Civil Rights & Constitutional Law

Artificial intelligence won't save the internet from porn


If we can't agree on what constitutes pornography, we can't effectively teach our computers to "know it when they see it." In the early days of the world wide web, US libraries and schools implemented filters based on rudimentary keyword searches in order to remain in compliance with the Child Internet Protection Act. A 2006 report on internet filtering from NYU's Brennan Center for Justice referred to early keyword filters and their AI successors as "powerful, often irrational, censorship tools." But as the New York Times reported, Facebook reinstated the original post after thousands of users posted the photo to their timelines in protest.

Facial recognition out of control? Half of US adults have their faces on police databases


The research distinguishes between using face recognition to check the ID of someone being legally held and scans of people walking by surveillance cameras. New research shines a light on US law enforcement's unchecked use of surveillance cameras and facial recognition to scan the public. According to the study, up to 30 states in the US allow law enforcement to run facial recognition search and matching against driver's license ID photo databases. "A face-recognition search conducted in the field to verify the identity of someone who has been legally stopped or arrested is different, in principle and effect, than an investigatory search of an ATM photo against a driver's license database, or continuous, real-time scans of people walking by a surveillance camera.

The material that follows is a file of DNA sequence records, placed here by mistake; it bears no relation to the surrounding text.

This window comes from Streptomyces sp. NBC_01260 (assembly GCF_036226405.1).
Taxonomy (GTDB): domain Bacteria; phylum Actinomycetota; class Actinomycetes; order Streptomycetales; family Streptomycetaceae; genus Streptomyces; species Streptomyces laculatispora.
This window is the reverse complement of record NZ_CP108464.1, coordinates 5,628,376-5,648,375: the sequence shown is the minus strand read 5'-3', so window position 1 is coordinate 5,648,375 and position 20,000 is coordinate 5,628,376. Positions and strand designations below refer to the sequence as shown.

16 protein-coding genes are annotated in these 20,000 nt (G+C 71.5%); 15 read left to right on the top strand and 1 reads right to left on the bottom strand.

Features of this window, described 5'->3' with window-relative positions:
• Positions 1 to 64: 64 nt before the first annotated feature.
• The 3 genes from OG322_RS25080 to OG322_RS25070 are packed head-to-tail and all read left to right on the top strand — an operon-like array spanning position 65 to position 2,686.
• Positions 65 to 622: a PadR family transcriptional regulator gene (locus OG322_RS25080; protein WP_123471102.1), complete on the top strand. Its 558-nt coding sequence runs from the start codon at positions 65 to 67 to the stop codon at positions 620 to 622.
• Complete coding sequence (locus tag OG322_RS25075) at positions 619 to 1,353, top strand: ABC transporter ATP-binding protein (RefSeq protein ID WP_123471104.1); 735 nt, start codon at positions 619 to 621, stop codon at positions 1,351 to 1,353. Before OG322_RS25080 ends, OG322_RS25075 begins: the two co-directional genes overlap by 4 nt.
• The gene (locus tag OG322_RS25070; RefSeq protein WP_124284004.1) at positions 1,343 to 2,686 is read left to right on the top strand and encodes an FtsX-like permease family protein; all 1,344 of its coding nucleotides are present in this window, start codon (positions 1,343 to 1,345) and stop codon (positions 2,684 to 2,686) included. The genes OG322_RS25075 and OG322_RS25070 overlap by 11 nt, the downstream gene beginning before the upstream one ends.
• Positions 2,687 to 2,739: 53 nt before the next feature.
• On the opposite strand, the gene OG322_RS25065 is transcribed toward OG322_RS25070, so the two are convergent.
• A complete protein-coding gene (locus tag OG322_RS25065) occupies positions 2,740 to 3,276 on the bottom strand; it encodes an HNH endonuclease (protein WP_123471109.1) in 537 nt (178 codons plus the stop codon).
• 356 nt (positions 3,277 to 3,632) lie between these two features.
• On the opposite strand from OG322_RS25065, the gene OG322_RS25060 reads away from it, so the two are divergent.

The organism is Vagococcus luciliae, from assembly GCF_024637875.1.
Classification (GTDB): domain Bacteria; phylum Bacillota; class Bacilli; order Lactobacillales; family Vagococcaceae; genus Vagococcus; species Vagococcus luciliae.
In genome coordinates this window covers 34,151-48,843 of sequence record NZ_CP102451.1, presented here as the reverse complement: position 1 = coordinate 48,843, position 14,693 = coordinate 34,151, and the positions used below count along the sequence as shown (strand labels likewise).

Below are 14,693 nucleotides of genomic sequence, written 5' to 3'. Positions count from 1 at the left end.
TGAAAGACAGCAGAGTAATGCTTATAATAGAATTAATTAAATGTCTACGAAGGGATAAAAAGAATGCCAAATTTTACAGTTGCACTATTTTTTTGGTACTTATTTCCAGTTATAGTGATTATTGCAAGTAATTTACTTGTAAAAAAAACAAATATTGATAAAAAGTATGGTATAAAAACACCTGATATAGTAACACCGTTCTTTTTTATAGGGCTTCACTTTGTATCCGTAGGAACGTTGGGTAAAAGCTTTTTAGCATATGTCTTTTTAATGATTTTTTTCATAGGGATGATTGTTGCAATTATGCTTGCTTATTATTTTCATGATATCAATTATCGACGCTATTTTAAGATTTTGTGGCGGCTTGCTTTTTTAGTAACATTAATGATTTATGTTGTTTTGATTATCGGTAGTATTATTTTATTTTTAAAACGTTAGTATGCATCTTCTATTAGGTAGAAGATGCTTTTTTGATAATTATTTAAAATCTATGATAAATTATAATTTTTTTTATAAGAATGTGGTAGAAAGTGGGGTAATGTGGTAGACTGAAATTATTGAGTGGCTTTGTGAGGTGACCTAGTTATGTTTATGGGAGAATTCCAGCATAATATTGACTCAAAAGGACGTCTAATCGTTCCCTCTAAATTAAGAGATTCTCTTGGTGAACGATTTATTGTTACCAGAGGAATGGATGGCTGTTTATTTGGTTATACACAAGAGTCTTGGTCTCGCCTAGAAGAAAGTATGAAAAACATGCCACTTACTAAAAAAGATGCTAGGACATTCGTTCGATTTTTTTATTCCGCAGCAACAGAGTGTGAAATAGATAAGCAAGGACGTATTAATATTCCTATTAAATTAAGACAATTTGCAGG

Rights groups request U.S. probe police use of facial recognition

Daily Mail

Researchers even found The Maricopa County Sheriff's Office in Arizona has enrolled all of Honduras' driver's licenses and mug shots into its database. 'By using face recognition to scan the faces on 26 states' driver's license and ID photos, police and the FBI have basically enrolled half of all adults in a massive virtual line-up. Researchers even found The Maricopa County Sheriff's Office in Arizona has enrolled all of Honduras' driver's licenses and mug shots into its database. The Maricopa County Sheriff's Office in Arizona has enrolled all of Honduras' driver's licenses and mug shots into its database.

Cops Have a Database of 117M Faces. You're Probably in It


But a new, comprehensive report on the status of facial recognition as a tool in law enforcement shows the sheer scope and reach of the FBI's database of faces and those of state-level law enforcement agencies: Roughly half of American adults are included in those collections. The 150-page report, released on Tuesday by the Center for Privacy & Technology at the Georgetown University law school, found that law enforcement databases now include the facial recognition information of 117 million Americans, about one in two U.S. adults. Meanwhile, since law enforcement facial recognition systems often include mug shots and arrest rates among African Americans are higher than the general population, algorithms may be disproportionately able to find a match for black suspects. In reaction to the report, a coalition of more than 40 civil rights and civil liberties groups, including the American Civil Liberties Union and the Leadership Conference for Civil and Human Rights launched an initiative on Tuesday asking the Department of Justice's Civil Rights Division to evaluate current use of facial recognition technology around the country.